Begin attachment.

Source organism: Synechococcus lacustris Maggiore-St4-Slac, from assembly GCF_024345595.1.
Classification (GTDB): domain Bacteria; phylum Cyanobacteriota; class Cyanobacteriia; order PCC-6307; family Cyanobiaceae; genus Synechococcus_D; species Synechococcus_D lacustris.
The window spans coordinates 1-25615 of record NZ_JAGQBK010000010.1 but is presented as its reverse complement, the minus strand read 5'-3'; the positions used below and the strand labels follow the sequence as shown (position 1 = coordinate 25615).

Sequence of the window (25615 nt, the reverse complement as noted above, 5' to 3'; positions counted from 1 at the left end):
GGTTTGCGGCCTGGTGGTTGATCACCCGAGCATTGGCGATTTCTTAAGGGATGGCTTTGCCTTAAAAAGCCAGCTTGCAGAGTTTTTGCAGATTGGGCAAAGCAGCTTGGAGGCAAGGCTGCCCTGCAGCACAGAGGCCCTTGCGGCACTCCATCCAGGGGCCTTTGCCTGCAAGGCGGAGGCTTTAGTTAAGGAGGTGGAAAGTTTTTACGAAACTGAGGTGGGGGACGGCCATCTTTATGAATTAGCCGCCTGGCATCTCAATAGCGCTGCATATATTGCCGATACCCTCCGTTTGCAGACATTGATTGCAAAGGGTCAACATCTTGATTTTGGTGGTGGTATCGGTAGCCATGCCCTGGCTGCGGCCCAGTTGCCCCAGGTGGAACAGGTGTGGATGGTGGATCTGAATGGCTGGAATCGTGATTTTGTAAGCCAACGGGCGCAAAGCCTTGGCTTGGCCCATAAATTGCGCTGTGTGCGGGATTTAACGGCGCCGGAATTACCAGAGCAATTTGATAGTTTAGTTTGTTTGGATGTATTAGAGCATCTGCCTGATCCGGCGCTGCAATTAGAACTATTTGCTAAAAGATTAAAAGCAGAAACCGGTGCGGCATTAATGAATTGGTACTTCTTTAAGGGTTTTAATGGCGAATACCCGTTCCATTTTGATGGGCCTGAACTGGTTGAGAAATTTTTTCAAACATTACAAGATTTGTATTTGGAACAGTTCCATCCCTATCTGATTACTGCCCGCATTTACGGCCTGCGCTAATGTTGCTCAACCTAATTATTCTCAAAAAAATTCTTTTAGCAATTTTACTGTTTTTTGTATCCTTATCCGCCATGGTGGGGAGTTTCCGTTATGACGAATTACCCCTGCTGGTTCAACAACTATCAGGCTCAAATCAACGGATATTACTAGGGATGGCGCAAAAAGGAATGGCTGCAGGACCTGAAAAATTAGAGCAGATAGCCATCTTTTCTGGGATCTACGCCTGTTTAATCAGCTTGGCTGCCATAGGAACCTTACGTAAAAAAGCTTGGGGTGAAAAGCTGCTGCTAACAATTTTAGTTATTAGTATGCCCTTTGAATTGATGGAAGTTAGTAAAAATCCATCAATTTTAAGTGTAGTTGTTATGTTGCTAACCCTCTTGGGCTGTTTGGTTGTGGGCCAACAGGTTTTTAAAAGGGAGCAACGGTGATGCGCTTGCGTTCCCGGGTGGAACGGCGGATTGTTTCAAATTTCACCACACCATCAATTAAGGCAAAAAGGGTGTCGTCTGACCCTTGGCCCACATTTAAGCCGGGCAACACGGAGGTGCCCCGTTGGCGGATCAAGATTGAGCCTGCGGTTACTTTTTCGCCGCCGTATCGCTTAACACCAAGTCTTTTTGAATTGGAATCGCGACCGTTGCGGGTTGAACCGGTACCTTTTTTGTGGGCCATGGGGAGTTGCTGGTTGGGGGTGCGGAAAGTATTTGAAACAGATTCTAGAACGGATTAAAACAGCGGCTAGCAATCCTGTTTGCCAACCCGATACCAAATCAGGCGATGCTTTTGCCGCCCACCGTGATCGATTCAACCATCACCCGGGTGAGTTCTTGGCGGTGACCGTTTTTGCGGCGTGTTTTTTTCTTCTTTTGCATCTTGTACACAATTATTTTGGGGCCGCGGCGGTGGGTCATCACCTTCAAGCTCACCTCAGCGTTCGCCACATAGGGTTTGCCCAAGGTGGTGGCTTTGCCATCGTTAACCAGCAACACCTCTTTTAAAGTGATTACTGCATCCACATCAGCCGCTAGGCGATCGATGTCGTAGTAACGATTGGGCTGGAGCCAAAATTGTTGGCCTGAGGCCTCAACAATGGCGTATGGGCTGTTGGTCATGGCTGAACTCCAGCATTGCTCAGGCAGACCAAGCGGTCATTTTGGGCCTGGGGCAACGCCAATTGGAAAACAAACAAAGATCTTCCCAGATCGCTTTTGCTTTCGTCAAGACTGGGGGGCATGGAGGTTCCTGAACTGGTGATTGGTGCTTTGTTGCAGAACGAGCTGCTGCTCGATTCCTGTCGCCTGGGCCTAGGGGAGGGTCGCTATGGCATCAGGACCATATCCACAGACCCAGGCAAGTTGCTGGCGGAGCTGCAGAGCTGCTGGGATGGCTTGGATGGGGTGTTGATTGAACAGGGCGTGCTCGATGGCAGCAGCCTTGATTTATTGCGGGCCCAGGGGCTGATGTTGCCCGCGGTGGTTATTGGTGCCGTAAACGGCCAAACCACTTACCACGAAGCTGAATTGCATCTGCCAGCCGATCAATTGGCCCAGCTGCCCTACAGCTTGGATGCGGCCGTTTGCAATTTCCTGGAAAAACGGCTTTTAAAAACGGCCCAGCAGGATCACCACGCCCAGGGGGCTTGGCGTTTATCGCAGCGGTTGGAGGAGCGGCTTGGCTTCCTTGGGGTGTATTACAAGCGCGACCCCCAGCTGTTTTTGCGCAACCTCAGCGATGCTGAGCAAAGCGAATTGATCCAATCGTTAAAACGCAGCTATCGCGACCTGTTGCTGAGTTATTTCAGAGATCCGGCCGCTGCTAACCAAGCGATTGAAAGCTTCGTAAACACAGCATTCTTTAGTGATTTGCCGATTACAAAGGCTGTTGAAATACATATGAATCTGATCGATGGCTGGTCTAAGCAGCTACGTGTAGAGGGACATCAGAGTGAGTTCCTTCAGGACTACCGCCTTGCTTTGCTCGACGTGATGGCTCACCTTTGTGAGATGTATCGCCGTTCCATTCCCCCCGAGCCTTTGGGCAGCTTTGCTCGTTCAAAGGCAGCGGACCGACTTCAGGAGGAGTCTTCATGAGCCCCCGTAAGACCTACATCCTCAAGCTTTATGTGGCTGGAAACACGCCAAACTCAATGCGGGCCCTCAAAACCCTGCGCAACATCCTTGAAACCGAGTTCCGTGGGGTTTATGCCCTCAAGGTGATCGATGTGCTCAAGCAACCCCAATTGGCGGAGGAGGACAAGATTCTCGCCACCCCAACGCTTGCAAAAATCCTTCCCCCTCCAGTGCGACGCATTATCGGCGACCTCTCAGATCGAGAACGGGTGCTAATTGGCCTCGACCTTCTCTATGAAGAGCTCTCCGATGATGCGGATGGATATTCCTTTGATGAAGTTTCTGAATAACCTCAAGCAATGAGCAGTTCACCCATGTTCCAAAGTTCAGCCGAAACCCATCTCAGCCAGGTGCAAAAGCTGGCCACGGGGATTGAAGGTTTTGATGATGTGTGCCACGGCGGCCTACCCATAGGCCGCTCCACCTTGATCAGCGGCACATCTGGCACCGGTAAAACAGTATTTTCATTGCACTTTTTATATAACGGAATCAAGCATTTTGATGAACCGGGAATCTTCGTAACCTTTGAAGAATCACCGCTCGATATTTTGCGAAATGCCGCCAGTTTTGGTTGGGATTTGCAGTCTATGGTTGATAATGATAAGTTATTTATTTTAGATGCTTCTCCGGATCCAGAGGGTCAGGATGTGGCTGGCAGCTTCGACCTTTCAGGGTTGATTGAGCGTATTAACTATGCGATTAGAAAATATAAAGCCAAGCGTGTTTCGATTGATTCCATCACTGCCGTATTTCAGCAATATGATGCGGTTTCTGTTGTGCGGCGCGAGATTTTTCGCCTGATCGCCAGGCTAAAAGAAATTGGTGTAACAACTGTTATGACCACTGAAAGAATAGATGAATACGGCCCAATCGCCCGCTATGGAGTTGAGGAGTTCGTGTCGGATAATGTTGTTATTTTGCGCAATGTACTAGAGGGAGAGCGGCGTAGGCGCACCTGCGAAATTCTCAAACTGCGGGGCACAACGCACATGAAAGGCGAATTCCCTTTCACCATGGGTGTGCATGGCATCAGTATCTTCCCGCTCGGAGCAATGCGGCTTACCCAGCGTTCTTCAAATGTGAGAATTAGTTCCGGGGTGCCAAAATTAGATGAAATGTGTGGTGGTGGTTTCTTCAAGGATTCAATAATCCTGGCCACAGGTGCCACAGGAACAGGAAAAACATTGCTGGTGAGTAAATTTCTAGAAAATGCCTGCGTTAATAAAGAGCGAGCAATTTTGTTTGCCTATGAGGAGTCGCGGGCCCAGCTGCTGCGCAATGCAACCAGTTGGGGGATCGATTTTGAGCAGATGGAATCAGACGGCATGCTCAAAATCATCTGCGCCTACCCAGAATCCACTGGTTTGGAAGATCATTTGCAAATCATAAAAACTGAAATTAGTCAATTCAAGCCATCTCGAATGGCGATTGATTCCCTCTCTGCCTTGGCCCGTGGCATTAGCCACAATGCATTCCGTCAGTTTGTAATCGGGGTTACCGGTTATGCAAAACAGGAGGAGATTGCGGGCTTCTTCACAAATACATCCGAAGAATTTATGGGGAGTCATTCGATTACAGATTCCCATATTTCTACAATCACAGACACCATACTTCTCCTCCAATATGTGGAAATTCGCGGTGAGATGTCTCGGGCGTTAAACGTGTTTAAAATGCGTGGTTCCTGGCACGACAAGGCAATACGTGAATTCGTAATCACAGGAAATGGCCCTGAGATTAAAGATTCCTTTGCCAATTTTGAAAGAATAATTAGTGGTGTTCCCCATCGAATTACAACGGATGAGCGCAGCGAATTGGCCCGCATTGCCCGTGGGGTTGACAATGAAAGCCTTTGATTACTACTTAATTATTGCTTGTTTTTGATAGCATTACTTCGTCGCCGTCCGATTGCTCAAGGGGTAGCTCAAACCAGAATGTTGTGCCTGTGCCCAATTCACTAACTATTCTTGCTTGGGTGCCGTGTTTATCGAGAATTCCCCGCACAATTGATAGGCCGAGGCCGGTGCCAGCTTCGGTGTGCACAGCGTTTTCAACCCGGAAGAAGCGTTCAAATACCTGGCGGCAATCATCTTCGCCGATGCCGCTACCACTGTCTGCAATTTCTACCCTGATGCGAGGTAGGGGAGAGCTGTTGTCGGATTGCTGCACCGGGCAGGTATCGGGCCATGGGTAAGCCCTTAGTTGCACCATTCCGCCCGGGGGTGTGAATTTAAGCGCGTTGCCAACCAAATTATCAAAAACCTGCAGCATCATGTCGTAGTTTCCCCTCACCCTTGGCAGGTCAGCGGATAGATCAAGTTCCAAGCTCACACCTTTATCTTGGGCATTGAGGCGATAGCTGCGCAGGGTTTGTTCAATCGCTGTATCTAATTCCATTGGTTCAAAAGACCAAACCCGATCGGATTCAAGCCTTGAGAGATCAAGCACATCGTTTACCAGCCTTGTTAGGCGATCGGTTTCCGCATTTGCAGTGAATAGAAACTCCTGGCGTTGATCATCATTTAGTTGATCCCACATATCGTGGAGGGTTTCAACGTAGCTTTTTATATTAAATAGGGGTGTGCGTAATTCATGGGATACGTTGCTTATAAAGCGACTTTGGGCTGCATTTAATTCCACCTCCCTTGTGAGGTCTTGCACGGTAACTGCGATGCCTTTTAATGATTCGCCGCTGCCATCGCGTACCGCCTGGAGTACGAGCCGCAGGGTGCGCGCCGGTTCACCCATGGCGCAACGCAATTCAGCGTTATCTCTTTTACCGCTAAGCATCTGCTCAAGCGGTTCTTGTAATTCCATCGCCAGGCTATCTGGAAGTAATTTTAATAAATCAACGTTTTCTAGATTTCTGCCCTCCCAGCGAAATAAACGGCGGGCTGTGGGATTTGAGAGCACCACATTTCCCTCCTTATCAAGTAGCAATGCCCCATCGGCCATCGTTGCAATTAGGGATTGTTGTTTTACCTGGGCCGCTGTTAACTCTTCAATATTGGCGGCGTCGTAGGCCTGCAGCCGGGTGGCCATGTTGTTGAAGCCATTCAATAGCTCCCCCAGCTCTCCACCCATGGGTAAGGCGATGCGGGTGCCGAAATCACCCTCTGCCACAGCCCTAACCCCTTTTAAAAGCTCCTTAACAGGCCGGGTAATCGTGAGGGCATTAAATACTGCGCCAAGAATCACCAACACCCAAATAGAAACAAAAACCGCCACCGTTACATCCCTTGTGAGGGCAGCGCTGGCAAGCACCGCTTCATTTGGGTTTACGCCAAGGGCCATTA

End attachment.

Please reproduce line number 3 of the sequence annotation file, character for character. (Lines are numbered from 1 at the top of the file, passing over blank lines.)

The window spans coordinates 1-25615 of record NZ_JAGQBK010000010.1 but is presented as its reverse complement, the minus strand read 5'-3'; the positions used below and the strand labels follow the sequence as shown (position 1 = coordinate 25615).